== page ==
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Dwarf mistletoe: Fun to kiss under, but deadly to northern MN Trees

Drawing courtesy: Washington Post
A sprig of Mistletoe has been fraught with meaning for thousands of years, becoming wildly popular during Victorian times. As author Washington Irving wrote about the plant in 1820: “the mistletoe, with its white berries, hung up, to the imminent peril of all the pretty housemaids.”

Mistletoe, a symbol of fertility, life, friendship and love, typically dangles from doorways during Christmas time, inspiring plenty of smooching! 

The dark side of Mistletoe

But as Utah State University Forest Pathologist and Professor Fred Baker points out, at least in our state, Eastern spruce dwarf mistletoe plays a much more sinister role. It is actually a disease that kills trees quickly, with most trees dying within 20 years.
Stand of black spruce trees infested with dwarf mistletoe.
The plant creates "witches brooms" in the branches.
Photo: Brian Anderson

Deadly to northern Minnesota trees...

Many stands of black spruce in northern Minnesota suffer from this fungal pathogen

The dwarf mistletoe disrupts a tree’s physiology in many ways. The most common sign is the formation of a witches’ broom, a clump of small, weak branches arising from one point on a larger branch. 

In this process, the disease diverts the tree’s nutrients to the broom and “starves” the rest of the tree. Ultimately, the tree will die because it’s unable to process the lipids it needs to survive. 

Mistletoe is called a hemi-parasite, "hemi" meaning the plant gets some of its energy from the sun (photosynthesis) and the rest--water and nutrients--is extracted from the tree. 
The reddish sprigs are mistletoe sprouting from the branch.

Yes, it actually shoots its seeds in the air!

Mistletoe spreads by seed. 

In an article he wrote for MyMinnesota Woods, Professor Baker explains just how this dwarf variety spreads: 

"When seeds disperse, dwarf mistletoes are unique because they can shoot their seeds up to 55 feet from a diseased tree! These seeds are covered with a sticky substance that attaches to a nearby spruce needle.  During summer rainfall, this sticky substance rehydrates, and the seeds slide closer to the twig, where it germinates the following spring." 

When mistletoe seed lands on a suitable host, it sends out roots that penetrate the tree.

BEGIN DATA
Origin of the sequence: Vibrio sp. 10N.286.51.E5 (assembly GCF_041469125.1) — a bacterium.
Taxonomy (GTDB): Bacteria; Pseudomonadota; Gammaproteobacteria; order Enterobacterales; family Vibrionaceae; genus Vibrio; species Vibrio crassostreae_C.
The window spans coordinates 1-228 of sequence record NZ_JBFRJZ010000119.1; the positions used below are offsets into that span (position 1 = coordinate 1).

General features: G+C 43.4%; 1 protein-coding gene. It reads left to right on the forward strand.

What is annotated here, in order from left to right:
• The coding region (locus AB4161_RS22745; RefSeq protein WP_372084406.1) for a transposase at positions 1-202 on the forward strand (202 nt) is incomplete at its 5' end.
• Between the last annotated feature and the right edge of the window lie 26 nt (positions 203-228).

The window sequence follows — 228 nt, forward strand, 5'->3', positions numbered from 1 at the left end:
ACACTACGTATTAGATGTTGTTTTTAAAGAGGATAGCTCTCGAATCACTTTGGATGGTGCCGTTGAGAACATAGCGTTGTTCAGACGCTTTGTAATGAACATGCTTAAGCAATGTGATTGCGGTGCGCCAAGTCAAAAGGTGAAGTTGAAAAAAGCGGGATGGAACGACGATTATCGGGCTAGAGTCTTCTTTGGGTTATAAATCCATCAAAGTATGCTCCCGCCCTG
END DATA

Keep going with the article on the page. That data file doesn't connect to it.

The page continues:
Baker continues: "Although dwarf mistletoe can shoot seeds up to 55 feet, most only go a few feet. This results in a spread rate of about 2.4 feet per year through a forest stand. Research indicates that spread from large trees and small trees is about the same. Slightly more than half the spruce stands in Minnesota are thought to be infected with dwarf mistletoe." 

How to get rid of dwarf mistletoe

Getting rid of this mistletoe parasite is challenging since not all infected trees show outward signs like growths of vegetation (witches' brooms). 

Baker suggests that removing all spruce trees during a timber harvest could minimize the risks of mistletoe infecting a future stand. Because if you kill the tree, the mistletoe dies, too.

Where did the name 'mistletoe' come from?

There are more than 1,000 varieties of mistletoe throughout the world. They don't all shoot their seeds up into the air--in the case of many of these plants, the whitish semi-translucent berries fall and stick to whatever they land on. Since birds love the berries, they excrete the seeds high up in the branches...spreading mistletoe to the tree's lower branches.  

According to Smithsonian magazine, "the English word for the plant is derived from a defunct Anglo-Saxon dialect. Apparently, having noticed that mistletoe often sprouts from bird droppings on tree branches, the words for dung—“mistel”—and twig—“tan”— were conjoined, and the mashup 'misteltan' evolved over time into 'mistletoe.'"

So the next time you spot a sprig of mistletoe, remember this plant has a deadly nature. And oh, did we mention? The berries are poisonous, too!  

(Not a good idea to eat them, and they can be poisonous particularly to dogs and cats.)


Learn how to identify this plant and how to manage it.
Dwarf mistletoe

Author: Gail Hudson, Extension Communications

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